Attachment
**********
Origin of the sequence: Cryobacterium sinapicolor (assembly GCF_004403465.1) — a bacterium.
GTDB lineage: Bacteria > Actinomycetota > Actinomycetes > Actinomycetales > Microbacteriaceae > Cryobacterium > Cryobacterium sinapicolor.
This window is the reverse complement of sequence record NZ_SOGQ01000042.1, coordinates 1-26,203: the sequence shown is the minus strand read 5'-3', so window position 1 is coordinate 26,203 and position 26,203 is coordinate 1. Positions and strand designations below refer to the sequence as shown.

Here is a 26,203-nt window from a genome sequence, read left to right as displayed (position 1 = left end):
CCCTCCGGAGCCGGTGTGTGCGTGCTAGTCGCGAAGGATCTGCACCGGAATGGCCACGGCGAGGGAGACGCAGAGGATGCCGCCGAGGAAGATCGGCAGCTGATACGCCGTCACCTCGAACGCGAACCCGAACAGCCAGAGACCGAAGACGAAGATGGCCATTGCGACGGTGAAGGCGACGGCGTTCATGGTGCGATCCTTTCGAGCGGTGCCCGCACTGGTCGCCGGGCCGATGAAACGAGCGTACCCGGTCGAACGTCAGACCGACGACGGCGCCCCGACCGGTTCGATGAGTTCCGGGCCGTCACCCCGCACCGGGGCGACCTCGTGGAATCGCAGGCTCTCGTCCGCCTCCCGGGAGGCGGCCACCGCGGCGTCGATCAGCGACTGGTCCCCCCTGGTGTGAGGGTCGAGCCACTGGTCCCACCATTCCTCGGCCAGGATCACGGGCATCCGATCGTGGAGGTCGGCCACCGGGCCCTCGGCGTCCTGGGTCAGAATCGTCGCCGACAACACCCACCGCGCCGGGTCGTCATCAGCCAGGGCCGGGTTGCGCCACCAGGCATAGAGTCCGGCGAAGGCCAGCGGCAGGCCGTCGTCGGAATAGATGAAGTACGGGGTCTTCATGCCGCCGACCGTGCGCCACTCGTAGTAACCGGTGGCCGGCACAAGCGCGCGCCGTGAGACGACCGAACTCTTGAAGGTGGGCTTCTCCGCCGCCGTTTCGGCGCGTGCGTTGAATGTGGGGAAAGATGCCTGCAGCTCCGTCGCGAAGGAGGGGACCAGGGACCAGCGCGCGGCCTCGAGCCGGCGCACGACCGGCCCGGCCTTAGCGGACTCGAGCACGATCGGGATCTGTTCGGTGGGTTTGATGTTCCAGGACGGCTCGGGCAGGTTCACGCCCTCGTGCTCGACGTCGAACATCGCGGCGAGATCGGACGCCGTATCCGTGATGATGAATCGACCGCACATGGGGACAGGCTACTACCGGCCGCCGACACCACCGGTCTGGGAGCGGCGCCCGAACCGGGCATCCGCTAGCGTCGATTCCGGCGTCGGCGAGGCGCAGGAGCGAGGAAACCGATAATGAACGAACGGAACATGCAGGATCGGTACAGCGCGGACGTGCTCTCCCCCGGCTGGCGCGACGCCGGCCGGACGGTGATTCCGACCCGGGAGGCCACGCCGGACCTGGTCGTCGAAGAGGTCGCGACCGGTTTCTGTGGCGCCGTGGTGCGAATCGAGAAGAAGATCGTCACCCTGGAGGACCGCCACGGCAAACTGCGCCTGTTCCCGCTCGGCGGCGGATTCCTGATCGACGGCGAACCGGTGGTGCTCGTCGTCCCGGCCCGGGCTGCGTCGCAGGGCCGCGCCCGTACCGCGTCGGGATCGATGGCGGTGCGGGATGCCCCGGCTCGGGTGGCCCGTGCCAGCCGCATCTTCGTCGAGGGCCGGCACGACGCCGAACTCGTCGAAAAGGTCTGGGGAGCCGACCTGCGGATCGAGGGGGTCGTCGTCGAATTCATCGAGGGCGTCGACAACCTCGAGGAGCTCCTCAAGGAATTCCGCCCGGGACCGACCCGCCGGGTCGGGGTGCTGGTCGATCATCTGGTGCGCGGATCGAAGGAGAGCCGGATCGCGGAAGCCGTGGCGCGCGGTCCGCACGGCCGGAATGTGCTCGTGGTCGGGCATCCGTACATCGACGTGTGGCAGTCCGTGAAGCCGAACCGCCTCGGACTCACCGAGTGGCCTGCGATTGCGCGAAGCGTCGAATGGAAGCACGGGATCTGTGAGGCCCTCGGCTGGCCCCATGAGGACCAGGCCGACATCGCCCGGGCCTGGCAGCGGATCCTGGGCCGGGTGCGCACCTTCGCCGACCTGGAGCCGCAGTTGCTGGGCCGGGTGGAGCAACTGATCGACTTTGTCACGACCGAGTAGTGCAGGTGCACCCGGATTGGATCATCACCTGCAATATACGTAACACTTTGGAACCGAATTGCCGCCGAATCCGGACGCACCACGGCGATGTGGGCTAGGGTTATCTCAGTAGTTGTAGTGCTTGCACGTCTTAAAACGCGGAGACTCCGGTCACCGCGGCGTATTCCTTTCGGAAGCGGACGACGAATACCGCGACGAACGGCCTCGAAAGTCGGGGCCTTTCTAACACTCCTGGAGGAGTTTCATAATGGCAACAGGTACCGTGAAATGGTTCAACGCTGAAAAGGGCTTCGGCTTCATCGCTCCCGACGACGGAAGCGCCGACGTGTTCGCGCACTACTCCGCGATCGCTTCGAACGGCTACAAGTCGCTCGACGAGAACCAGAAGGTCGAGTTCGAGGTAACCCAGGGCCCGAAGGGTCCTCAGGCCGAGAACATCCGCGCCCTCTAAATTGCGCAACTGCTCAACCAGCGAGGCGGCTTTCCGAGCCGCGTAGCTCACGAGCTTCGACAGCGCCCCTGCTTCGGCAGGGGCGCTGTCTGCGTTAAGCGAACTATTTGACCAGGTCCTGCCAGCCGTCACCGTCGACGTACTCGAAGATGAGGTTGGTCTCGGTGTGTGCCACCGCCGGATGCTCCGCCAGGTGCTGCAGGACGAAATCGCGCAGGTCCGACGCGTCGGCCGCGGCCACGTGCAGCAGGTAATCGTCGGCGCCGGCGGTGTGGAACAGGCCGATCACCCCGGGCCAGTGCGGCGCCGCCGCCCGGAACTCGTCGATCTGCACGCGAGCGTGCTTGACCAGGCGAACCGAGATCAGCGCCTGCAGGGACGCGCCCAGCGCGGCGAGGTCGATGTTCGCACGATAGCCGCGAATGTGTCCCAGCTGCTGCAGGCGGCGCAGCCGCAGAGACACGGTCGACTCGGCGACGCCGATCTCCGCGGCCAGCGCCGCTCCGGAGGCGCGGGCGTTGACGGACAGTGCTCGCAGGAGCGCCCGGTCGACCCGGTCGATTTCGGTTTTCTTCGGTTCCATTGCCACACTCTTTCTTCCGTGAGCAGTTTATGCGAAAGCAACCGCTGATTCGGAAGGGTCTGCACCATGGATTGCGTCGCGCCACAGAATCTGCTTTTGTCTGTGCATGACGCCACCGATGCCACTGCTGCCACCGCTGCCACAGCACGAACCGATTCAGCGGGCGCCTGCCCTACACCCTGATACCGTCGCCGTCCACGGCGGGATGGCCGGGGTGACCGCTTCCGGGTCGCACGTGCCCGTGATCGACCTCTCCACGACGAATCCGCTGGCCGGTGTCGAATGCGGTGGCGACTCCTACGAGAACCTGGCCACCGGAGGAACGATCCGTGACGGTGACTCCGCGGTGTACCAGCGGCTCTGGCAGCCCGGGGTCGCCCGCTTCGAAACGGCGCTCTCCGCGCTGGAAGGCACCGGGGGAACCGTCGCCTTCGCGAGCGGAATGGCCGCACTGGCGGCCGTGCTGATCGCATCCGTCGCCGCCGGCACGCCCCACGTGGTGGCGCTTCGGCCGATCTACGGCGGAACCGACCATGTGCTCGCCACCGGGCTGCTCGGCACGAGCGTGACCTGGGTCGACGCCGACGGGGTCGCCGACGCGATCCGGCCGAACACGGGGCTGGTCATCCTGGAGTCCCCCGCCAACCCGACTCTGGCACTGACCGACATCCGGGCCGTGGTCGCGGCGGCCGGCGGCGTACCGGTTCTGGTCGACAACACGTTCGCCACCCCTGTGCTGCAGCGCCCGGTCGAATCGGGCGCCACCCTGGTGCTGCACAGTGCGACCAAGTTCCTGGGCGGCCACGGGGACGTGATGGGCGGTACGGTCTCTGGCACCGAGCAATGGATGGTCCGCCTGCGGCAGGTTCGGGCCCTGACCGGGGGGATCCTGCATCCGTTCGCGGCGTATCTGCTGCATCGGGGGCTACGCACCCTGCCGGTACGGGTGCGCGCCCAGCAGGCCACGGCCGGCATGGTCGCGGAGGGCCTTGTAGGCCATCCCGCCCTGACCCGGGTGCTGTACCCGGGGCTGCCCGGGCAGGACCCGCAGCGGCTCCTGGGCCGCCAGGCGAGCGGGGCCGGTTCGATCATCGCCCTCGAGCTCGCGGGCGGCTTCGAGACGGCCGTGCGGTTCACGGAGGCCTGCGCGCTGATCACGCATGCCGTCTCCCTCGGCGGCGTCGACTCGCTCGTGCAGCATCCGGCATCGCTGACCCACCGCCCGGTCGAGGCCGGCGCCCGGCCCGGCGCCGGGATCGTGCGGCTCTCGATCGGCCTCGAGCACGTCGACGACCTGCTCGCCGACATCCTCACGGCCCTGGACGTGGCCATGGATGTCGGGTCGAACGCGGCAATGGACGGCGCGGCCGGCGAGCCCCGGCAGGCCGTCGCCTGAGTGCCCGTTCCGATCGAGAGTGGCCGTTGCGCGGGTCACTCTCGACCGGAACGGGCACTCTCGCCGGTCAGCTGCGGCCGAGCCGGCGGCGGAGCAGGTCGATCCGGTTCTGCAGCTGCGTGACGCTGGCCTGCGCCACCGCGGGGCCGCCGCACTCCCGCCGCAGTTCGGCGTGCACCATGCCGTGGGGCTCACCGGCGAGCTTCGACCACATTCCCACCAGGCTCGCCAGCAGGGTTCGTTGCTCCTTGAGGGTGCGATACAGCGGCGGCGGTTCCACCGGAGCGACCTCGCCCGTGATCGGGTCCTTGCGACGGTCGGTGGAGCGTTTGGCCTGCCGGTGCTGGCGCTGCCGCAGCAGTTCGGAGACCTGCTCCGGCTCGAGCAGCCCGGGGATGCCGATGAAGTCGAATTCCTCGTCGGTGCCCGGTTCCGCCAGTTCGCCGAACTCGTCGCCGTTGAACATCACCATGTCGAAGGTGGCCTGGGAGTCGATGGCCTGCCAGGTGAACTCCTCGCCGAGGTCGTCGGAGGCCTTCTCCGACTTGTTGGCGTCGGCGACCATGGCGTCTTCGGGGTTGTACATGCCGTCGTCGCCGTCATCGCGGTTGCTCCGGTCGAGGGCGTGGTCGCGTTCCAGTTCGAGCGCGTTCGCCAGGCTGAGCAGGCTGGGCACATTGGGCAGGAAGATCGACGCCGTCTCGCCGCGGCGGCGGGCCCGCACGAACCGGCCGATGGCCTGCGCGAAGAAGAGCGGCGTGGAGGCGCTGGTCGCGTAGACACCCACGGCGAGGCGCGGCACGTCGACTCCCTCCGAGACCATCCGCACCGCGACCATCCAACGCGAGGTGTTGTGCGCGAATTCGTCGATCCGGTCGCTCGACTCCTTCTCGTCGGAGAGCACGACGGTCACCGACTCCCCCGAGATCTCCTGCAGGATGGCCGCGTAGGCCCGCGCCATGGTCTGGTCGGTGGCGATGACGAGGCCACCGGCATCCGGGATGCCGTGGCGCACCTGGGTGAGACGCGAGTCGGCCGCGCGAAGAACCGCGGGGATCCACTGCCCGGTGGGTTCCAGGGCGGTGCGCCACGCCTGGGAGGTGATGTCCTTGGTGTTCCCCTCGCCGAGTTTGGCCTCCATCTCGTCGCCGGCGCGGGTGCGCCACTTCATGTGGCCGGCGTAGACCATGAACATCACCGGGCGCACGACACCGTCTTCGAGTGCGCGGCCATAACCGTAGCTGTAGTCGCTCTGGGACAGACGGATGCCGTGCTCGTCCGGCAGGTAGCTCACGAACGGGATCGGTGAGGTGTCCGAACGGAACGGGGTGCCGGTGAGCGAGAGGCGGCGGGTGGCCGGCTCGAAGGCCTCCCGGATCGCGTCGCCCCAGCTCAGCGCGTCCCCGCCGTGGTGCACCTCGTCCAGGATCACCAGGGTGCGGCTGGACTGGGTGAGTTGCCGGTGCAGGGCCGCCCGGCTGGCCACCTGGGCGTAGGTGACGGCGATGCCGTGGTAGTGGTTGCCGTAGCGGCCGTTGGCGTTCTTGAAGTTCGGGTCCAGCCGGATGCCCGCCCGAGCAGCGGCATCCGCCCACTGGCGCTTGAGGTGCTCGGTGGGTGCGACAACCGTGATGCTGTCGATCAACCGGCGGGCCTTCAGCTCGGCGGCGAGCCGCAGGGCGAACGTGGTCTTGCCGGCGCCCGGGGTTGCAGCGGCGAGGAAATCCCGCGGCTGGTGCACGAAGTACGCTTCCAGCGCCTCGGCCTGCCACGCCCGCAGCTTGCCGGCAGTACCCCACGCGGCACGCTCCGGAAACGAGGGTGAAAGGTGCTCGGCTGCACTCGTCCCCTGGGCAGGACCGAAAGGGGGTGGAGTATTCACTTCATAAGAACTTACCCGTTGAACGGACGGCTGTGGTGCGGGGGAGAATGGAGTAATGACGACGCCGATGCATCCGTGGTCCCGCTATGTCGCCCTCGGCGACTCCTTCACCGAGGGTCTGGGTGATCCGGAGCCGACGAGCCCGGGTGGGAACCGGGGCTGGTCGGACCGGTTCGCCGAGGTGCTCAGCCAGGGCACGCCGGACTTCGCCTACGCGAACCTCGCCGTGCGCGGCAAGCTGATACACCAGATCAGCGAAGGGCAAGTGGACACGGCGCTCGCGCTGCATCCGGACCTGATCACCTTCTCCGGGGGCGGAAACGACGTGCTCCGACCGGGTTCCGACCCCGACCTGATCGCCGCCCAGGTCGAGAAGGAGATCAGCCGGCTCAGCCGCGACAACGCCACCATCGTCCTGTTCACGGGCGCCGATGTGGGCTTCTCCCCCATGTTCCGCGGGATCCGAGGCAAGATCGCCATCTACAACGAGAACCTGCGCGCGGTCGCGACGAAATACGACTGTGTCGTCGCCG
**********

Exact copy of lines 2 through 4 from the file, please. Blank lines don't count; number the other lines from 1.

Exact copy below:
GTDB lineage: Bacteria > Actinomycetota > Actinomycetes > Actinomycetales > Microbacteriaceae > Cryobacterium > Cryobacterium sinapicolor.
This window is the reverse complement of sequence record NZ_SOGQ01000042.1, coordinates 1-26,203: the sequence shown is the minus strand read 5'-3', so window position 1 is coordinate 26,203 and position 26,203 is coordinate 1. Positions and strand designations below refer to the sequence as shown.

Here is a 26,203-nt window from a genome sequence, read left to right as displayed (position 1 = left end):